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Dimensional analysis is absolutely an instance of what I’m talking about!
As for only being able to do constructive stuff, you actually can do classical stuff as well, but you have to explicitly assume the law of the excluded middle. For example, if in Lean I write
axiom lem (P: Prop): P ∨ ¬P
then I can start doing classical reasoning.
Also, you’re totally right that you could also do h(h(fxx)) and so on as much as you want, but there’s no real reason to do so, since if you start from the simplest possible way to do it you’ll solve the problem by the time you get to h(fxx).
There are a couple of pieces of this that I disagree with:
I think claim 1 is wrong because even if the memory is unhelpful, the agent which uses it might be simpler, and so you might still end up with an agent. My intuition is that just specifying a utility function and an optimization process is often much easier than specifying the complete details of the actual solution, and thus any sort of program-search-based optimization process (e.g. gradient descent in a nn) has a good chance of finding an agent.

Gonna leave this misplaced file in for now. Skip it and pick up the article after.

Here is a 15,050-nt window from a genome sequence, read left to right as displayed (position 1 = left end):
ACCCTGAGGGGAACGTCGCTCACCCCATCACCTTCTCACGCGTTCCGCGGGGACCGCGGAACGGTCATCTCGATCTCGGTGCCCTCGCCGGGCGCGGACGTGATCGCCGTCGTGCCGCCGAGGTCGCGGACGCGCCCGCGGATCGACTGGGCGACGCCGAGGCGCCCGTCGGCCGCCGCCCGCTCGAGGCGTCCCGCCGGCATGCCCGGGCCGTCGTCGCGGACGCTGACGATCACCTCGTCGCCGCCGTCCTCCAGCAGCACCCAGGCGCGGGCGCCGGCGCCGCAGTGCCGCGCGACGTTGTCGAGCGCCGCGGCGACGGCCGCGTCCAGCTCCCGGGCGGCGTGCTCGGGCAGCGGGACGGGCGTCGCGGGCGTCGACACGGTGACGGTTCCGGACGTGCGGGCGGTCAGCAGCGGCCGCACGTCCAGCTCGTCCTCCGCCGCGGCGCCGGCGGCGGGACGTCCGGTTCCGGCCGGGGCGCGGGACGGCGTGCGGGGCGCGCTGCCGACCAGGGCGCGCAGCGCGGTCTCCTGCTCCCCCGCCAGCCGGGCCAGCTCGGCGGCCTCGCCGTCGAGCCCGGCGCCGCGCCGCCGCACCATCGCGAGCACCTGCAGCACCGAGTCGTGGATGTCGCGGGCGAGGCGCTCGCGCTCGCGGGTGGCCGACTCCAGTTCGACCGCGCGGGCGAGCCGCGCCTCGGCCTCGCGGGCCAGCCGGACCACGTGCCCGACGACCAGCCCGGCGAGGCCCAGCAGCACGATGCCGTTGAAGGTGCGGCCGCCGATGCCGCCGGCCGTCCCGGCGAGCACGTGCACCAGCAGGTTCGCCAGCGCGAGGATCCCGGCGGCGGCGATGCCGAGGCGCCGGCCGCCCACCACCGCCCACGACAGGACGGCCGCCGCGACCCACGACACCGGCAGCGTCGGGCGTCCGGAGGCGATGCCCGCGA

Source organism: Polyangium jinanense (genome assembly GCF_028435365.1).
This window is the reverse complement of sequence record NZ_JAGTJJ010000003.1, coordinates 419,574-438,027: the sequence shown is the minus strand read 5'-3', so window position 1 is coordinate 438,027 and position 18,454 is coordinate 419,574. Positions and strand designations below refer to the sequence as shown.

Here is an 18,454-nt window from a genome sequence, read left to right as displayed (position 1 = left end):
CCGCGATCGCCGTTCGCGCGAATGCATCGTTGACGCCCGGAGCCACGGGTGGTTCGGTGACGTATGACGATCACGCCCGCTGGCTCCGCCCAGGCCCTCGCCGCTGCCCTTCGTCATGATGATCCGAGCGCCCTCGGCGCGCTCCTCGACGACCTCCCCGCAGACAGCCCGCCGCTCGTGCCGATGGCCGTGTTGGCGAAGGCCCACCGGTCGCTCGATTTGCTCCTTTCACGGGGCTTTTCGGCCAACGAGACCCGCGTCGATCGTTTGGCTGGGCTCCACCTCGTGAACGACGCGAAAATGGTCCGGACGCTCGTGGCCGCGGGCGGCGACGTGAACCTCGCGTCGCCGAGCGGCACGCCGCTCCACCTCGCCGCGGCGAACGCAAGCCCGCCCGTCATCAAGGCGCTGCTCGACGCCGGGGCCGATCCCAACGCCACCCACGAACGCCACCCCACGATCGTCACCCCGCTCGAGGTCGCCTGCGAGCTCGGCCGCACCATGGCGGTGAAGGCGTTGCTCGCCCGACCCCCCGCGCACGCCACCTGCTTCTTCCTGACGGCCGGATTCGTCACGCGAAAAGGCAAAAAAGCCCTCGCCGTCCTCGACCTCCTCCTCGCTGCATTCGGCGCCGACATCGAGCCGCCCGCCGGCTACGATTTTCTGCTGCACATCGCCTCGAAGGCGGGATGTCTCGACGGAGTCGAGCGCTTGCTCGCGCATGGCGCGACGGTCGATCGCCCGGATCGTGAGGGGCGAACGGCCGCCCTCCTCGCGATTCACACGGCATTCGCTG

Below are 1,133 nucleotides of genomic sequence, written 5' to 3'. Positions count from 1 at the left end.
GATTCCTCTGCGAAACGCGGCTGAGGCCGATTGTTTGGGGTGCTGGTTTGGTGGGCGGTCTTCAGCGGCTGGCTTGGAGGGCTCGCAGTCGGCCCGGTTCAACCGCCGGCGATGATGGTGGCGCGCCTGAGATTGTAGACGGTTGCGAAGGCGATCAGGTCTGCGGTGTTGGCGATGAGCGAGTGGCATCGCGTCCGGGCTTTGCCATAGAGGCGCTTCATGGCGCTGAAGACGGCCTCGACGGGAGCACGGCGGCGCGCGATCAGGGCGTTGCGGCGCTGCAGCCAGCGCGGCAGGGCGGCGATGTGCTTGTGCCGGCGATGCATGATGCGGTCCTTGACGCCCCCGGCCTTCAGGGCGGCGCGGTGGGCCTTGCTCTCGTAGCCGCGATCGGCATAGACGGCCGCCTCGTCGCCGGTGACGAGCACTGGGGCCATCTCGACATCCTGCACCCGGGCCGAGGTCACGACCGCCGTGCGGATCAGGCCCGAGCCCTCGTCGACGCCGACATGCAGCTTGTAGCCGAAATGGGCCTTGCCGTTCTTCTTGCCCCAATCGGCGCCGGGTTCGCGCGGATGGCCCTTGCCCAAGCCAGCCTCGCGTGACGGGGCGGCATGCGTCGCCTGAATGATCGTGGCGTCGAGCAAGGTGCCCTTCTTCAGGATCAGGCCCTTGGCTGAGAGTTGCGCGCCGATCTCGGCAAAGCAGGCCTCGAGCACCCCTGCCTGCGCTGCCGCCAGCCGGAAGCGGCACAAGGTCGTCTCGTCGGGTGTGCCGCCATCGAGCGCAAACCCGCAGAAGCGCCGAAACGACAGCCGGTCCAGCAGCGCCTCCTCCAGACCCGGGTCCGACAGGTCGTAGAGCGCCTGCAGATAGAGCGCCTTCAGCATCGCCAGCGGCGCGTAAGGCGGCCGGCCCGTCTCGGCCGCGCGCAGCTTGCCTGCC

I think claim 3 is wrong because agenty solutions exist for all tasks, even classification tasks. For example, take the function which spins up an agent, tasks that agent with the classification task, and then takes that agent’s output. Unless you’ve done something to explicitly remove agents from your search space, this sort of solution always exists.
Thus, I think claim 6 is wrong due to my complaints about claims 1 and 3.